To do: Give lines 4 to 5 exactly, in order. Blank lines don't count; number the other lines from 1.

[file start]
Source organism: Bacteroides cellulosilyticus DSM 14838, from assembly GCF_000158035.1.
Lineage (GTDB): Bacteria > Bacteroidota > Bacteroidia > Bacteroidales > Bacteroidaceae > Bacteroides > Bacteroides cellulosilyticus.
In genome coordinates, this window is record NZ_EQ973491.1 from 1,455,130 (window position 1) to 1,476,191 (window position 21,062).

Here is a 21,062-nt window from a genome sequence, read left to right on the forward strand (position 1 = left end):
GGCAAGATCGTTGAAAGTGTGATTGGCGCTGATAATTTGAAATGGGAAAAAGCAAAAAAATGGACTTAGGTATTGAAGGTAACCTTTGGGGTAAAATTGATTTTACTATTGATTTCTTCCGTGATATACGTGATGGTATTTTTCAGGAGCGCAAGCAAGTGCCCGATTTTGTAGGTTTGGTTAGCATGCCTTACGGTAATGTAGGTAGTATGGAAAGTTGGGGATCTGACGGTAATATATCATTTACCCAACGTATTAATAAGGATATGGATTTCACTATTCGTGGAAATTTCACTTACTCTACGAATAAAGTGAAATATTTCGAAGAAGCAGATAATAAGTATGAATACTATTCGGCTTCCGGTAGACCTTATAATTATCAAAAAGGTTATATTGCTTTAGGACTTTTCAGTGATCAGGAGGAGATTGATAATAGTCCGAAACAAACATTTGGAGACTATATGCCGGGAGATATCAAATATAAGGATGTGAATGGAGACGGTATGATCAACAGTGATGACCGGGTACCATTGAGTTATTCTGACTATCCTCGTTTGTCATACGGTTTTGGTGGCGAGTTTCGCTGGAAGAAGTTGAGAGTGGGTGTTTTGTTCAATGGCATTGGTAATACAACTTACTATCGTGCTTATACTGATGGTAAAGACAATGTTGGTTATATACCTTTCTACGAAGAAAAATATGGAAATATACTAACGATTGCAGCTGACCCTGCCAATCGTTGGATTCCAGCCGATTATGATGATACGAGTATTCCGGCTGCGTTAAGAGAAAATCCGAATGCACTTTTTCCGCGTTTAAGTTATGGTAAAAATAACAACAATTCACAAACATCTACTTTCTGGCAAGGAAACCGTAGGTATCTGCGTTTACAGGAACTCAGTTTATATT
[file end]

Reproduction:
Here is a 21,062-nt window from a genome sequence, read left to right on the forward strand (position 1 = left end):
GGCAAGATCGTTGAAAGTGTGATTGGCGCTGATAATTTGAAATGGGAAAAAGCAAAAAAATGGACTTAGGTATTGAAGGTAACCTTTGGGGTAAAATTGATTTTACTATTGATTTCTTCCGTGATATACGTGATGGTATTTTTCAGGAGCGCAAGCAAGTGCCCGATTTTGTAGGTTTGGTTAGCATGCCTTACGGTAATGTAGGTAGTATGGAAAGTTGGGGATCTGACGGTAATATATCATTTACCCAACGTATTAATAAGGATATGGATTTCACTATTCGTGGAAATTTCACTTACTCTACGAATAAAGTGAAATATTTCGAAGAAGCAGATAATAAGTATGAATACTATTCGGCTTCCGGTAGACCTTATAATTATCAAAAAGGTTATATTGCTTTAGGACTTTTCAGTGATCAGGAGGAGATTGATAATAGTCCGAAACAAACATTTGGAGACTATATGCCGGGAGATATCAAATATAAGGATGTGAATGGAGACGGTATGATCAACAGTGATGACCGGGTACCATTGAGTTATTCTGACTATCCTCGTTTGTCATACGGTTTTGGTGGCGAGTTTCGCTGGAAGAAGTTGAGAGTGGGTGTTTTGTTCAATGGCATTGGTAATACAACTTACTATCGTGCTTATACTGATGGTAAAGACAATGTTGGTTATATACCTTTCTACGAAGAAAAATATGGAAATATACTAACGATTGCAGCTGACCCTGCCAATCGTTGGATTCCAGCCGATTATGATGATACGAGTATTCCGGCTGCGTTAAGAGAAAATCCGAATGCACTTTTTCCGCGTTTAAGTTATGGTAAAAATAACAACAATTCACAAACATCTACTTTCTGGCAAGGAAACCGTAGGTATCTGCGTTTACAGGAACTCAGTTTATATT